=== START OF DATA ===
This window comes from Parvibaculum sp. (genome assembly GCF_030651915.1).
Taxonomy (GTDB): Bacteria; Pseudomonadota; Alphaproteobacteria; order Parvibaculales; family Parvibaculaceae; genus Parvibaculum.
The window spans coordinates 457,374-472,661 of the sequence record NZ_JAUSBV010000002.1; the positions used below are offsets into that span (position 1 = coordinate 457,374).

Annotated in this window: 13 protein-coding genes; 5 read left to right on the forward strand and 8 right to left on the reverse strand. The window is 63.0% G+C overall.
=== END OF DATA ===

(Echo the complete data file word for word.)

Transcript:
This window comes from Parvibaculum sp. (genome assembly GCF_030651915.1).
Taxonomy (GTDB): Bacteria; Pseudomonadota; Alphaproteobacteria; order Parvibaculales; family Parvibaculaceae; genus Parvibaculum.
The window spans coordinates 457,374-472,661 of the sequence record NZ_JAUSBV010000002.1; the positions used below are offsets into that span (position 1 = coordinate 457,374).

Annotated in this window: 13 protein-coding genes; 5 read left to right on the forward strand and 8 right to left on the reverse strand. The window is 63.0% G+C overall.